Tadd Truscott runs the lab and says the question about the ideal dunking time “kept coming up” with his colleagues. So after discussing their opinions and arguing a little, they did milk stress tests for “several hours a day, for two weeks” to come up with an answer.
The engineers assumed most of us are looking for that “Goldilocks state” with our Oreos and milk. We don’t want a disintegrated pole of cookie goo, and we don’t want a barely damp Oreo either. So they wanted to find out for once and for all how long an Oreo can last before falling apart.
And through scientific experiments, the team found the cookie soaks up 50% of possible fluids in just one second. By the fourth second, it’s “reached maximum absorption,” so it’s “best eaten then.”
So now we know, with Oreos, it’s the four-second rule. If you push it to five, you’ll end up with a mushy cookie and nobody wants that!
Source: Grub Street
Cats Inherit $300,000 Trust Fund From Late Owner In New York
A pair of New York cats are living in the lap of luxury as real-life Aristocats after their affluent owner left them $300,000 in her will.
Ellen Frey-Wouter, who died at the age of 88 with no children to inherit her $3 million estate, stipulated that $300,000 of her estate go to a trust fund for her cats, Troy and Tiger.
The felines, which are now cared for by two of Frey-Wouter's former health care aides, have all of their food, grooming, veterinary care and other expenses covered by the trust fund.
A Tennessee man named Leon Sheppard Sr. made similar headlines in 2013 when he died and left his $250,000 fortune and his 4,270 square foot home in a gated community to his cats, Frisco and Jake, instead of any of his five children, 12 grandchildren and six great-grandchildren.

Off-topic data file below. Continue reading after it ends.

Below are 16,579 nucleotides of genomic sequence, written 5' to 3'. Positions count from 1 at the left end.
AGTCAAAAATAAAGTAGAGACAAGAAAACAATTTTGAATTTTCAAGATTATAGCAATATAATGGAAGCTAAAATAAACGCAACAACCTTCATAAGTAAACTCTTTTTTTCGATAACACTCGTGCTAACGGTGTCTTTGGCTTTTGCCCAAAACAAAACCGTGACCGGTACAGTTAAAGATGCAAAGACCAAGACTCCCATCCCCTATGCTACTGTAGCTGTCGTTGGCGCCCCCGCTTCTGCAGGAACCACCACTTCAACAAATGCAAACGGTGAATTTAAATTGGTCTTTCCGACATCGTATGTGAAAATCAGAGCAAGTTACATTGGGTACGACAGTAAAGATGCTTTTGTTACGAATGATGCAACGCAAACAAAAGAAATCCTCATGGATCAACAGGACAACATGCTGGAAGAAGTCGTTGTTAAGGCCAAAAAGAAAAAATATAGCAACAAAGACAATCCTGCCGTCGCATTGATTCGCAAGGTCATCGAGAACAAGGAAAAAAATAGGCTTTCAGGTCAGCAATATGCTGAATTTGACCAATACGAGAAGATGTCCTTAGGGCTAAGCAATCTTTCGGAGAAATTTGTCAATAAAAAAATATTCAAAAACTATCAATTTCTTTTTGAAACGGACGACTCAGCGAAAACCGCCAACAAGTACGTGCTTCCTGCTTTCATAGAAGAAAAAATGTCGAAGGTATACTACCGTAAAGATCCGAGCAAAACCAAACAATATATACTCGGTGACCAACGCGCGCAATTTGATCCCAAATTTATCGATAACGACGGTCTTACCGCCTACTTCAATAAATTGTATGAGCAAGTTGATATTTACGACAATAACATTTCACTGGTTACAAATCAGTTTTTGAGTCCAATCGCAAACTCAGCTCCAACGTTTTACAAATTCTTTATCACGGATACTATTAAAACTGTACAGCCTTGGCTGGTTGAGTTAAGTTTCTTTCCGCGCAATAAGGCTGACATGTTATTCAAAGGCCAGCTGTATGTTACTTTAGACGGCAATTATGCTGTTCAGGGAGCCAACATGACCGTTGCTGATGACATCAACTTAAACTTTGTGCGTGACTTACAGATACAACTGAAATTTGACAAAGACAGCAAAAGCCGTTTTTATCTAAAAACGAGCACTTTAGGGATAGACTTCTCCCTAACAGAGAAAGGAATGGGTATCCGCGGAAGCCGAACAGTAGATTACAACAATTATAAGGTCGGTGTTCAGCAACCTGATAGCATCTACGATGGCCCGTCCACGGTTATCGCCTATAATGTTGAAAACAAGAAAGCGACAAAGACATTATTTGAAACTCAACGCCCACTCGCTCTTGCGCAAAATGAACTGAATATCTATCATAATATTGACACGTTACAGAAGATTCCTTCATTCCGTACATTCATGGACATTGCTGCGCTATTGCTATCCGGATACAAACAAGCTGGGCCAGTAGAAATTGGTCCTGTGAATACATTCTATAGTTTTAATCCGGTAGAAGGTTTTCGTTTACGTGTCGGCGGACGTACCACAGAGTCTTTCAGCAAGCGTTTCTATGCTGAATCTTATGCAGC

Dad creates app so son can't ignore his text messages
A father has developed a cellphone app to encourage his teenage son to be more responsive to his texts.
Two weeks ago, Nick Herbert, a United Kingdom-based product manager, launched ReplyASAP--an app that allows users to send urgent messages to others that cannot be ignored without the sender knowing.
The recipient then gets a notification that the text has been read. Herbert, 45, said he developed the app so parents could immediately reach their children.
Ben, Herbert's 13-year-old son, enjoys playing Xbox and soccer with his friends. During the summer, Ben doesn't always reply to texts and often keeps his cellphone on silent.
"There's been a few occasions where I've tried and tried and still nothing," Herbert said, adding that he's logged into his son's "Find my iPhone" account just to get a hold of him. "It's generally a culmination of, how can I get in contact with him if I need to?"
Herbert's solution was ReplyASAP. Currently available to Android users, parents can download the app for free, then connect with their child once it's downloaded on the child's phone.
Messages can be sent in real time or scheduled to go out at a later date. Once the message is sent, a page will appear over whatever the recipient is looking at on the phone.
"An alarm will continue to sound until the child presses one or two buttons that are across the screen," Herbert explained. "In order to carry on with what they're doing, they have to press one of the buttons that tells the parents that they've seen the messages."
An iOS version will be released soon. The first connection is free, but to connect with more than one person, it costs $1.27.